You can see the most egregious case below where he’s looking to his right the entire way, double clutches, and then throws the ball anyways as the safety reads his eyes the entire way for the interception.

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            Everything is just a beat late with Lock. Even when he sees someone open, it can take him an extra tick to process and get the ball out. You can see in the plays below that he’s registering and staring down receivers that are open, but holding the ball for an extra hitch or patting the ball before throwing.

            He can also tend to show a lack of understanding of where defenders are or are going to be and got away with a number of lucky throws throughout the season that really should have been interceptions. Flat defenders routinely drop under deeper routes and give him issues.

            So now he’s got issues holding onto the ball, issues missing defenders dropping under his routes, will stare down receivers, and can be slow to process. In a vacuum, any of these things alone can be fixable, but the problems continue for Lock. His accuracy is a huge issue and crops up in every game he plays. While he has supreme arm talent, his pocket movement and foot mechanics ultimately make him a wildly inconsistent thrower of the ball which is not sustainable throughout the course of a season. Below you can see a perfectly clean pocket but Lock backpedals at the top of his throw which causes him to throw falling away and forces the ball to die on him, eliminating the potential for yards after the catch for a wide open receiver.

            Even when he’s throwing in rhythm, he can have trouble driving off his back foot and following through. A lot of the time he ends up falling away and relying on pure arm for ball placement. Here he puts the ball on the back hip of the receiver running a slant. If that’s out in front it’s likely a touchdown.

            His panic in the pocket also takes him off of reads that come open and forces him to check the ball down. He struggles to stand in the pocket and deliver the ball consistently. Once he’s moving around and outside the pocket, he has no trouble dealing with pressure but often feels ghosts around him when trying to stay inside the tackles. Below the Raiders are running Tampa 2 or a variation of Cover 4 and the Broncos have a great play dialed up for it. With the middle linebacker sinking deep under the post, this leaves a big hole for the dig underneath him. Lock, however, immediately tries to bail from the pocket and doesn’t stand in and deliver to the dig as it is breaking open underneath the middle linebacker.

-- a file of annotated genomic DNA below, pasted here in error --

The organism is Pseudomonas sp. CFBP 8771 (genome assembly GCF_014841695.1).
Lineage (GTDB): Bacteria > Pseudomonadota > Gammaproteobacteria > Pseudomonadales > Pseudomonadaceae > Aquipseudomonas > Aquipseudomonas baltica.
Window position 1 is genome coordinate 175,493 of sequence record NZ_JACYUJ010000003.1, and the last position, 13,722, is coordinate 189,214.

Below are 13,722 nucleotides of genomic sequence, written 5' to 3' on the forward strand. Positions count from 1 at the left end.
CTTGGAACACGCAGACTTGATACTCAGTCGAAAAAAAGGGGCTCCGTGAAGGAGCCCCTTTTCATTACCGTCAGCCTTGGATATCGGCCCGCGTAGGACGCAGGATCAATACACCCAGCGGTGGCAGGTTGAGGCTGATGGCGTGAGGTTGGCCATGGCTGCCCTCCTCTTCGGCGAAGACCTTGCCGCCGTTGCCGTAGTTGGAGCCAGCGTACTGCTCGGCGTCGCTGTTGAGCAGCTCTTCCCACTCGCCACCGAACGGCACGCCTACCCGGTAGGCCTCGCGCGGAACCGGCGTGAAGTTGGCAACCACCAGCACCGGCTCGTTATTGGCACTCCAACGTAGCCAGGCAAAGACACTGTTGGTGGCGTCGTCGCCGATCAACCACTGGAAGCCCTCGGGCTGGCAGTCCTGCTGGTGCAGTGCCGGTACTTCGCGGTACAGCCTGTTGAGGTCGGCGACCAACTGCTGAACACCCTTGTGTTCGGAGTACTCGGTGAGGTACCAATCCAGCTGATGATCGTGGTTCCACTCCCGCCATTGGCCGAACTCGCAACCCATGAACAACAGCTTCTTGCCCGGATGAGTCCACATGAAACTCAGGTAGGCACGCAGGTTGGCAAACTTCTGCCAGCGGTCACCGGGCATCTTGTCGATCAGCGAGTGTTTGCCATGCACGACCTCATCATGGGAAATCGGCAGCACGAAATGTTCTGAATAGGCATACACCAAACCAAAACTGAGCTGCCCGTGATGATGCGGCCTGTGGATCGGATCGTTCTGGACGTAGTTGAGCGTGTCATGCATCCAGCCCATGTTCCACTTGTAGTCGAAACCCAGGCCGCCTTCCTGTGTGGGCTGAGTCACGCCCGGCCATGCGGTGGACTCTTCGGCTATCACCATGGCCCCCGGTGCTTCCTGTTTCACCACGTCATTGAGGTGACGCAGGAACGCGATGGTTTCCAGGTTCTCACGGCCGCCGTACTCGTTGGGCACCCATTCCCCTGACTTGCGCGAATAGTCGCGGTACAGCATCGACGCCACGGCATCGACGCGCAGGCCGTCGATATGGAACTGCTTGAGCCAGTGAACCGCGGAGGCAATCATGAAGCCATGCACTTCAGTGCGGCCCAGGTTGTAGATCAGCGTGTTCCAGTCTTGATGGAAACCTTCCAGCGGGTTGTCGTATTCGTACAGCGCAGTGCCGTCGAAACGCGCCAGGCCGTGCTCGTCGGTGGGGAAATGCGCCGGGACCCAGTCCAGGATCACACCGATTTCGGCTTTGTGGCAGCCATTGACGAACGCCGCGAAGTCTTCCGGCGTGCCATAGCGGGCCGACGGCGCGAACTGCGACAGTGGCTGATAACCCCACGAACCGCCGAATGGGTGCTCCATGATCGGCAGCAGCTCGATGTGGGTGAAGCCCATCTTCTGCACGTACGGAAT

The last gif here shows it all. Lock is nervous in the pocket, stares down an open receiver, doesn’t throw it, escapes and then throws an inaccurate ball to the sideline.

            Does Drew Lock have the talent to succeed in the NFL? Absolutely. But he is extremely raw and inconsistent in his footwork, delivery of the ball, pocket presence, and ability to read defenses. While he’s only started five NFL games, I would not be at all surprised to see the Broncos go with a different quarterback at the start of the 2020 season and if he does start, I’d expect to see some super high variability from him week-to-week with interception numbers in the high teens. That doesn’t seem like the type of quarterback that would fit a team run by Vic Fangio who would hope to rely on good defense and consistent if not flashy offense that doesn’t lose them games. Lock is a guy who would benefit having a veteran backup like Flacco or even learning behind a stop-gap that can help him along while he develops.